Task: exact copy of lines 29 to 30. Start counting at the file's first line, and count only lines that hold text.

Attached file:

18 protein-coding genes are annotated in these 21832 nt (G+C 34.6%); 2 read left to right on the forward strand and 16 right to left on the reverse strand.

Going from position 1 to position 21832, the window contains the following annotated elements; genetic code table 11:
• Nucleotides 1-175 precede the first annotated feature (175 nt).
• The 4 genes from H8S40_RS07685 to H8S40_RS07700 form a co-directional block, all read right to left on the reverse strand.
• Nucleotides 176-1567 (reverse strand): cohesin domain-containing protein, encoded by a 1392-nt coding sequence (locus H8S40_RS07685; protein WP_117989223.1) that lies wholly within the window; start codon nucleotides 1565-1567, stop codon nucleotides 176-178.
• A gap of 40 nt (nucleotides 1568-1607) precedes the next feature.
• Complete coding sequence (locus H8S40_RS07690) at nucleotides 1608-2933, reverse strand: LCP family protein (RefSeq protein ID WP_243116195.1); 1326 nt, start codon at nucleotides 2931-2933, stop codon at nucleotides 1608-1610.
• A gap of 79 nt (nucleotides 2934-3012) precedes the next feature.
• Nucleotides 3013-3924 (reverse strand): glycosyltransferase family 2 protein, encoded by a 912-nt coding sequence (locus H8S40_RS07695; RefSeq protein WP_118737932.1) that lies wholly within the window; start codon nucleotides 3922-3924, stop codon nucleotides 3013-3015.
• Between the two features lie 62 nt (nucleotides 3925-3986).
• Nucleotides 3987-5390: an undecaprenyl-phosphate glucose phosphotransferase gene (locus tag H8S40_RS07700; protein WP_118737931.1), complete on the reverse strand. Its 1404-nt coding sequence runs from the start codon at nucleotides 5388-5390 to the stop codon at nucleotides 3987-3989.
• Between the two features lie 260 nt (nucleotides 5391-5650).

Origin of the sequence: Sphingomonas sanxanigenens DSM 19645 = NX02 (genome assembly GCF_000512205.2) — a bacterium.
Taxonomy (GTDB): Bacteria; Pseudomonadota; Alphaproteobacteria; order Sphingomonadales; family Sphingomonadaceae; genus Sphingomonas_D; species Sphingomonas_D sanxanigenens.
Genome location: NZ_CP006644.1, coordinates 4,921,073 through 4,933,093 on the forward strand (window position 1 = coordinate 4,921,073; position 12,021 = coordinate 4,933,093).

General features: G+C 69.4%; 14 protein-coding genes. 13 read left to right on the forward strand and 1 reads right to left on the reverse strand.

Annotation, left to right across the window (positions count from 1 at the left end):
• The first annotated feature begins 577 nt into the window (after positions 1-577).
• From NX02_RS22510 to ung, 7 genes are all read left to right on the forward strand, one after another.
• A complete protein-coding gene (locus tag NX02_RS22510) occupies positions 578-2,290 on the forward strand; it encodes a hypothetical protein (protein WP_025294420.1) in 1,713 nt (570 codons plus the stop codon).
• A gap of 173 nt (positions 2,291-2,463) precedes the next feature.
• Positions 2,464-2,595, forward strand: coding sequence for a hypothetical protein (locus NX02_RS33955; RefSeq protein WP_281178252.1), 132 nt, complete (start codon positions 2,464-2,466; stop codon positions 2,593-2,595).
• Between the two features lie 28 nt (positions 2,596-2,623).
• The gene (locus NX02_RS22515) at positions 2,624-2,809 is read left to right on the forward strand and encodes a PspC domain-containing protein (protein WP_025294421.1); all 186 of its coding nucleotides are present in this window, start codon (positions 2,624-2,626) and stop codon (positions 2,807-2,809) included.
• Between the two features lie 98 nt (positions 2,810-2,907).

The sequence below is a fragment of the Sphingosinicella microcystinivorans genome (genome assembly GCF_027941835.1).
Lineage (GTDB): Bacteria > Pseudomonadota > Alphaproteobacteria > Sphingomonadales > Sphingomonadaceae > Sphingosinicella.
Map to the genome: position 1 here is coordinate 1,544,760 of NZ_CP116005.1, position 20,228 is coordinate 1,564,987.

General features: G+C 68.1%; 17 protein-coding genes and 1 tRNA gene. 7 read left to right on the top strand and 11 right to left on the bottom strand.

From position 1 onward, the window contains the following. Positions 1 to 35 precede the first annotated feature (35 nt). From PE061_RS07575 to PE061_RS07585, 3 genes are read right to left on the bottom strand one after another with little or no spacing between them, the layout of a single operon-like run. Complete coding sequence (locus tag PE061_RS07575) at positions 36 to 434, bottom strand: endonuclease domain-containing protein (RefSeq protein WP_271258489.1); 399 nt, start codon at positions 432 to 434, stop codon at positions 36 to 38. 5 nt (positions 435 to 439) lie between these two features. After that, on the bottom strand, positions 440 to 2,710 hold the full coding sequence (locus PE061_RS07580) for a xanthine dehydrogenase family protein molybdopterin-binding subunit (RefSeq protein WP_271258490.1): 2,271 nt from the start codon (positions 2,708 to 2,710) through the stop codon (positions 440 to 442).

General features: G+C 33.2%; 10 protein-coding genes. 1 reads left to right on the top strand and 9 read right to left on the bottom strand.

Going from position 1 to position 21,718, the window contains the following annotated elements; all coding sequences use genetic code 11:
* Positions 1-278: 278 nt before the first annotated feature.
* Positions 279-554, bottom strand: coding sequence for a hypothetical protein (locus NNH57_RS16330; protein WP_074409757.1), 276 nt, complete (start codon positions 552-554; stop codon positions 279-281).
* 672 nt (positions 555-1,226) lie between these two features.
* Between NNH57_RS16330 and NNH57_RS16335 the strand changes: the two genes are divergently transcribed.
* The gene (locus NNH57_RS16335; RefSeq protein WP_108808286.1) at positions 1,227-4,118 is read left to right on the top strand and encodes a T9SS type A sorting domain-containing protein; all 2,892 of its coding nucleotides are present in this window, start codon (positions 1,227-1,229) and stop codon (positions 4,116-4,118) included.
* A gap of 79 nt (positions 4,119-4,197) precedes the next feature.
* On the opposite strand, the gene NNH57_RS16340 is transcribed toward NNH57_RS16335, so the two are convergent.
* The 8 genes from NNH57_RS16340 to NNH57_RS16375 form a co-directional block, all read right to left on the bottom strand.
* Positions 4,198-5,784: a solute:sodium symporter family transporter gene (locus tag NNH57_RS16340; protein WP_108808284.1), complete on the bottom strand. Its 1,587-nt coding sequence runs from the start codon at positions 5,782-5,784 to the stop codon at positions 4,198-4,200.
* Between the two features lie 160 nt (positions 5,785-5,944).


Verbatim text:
General features: G+C 68.1%; 17 protein-coding genes and 1 tRNA gene. 7 read left to right on the top strand and 11 right to left on the bottom strand.

From position 1 onward, the window contains the following. Positions 1 to 35 precede the first annotated feature (35 nt). From PE061_RS07575 to PE061_RS07585, 3 genes are read right to left on the bottom strand one after another with little or no spacing between them, the layout of a single operon-like run. Complete coding sequence (locus tag PE061_RS07575) at positions 36 to 434, bottom strand: endonuclease domain-containing protein (RefSeq protein WP_271258489.1); 399 nt, start codon at positions 432 to 434, stop codon at positions 36 to 38. 5 nt (positions 435 to 439) lie between these two features. After that, on the bottom strand, positions 440 to 2,710 hold the full coding sequence (locus PE061_RS07580) for a xanthine dehydrogenase family protein molybdopterin-binding subunit (RefSeq protein WP_271258490.1): 2,271 nt from the start codon (positions 2,708 to 2,710) through the stop codon (positions 440 to 442).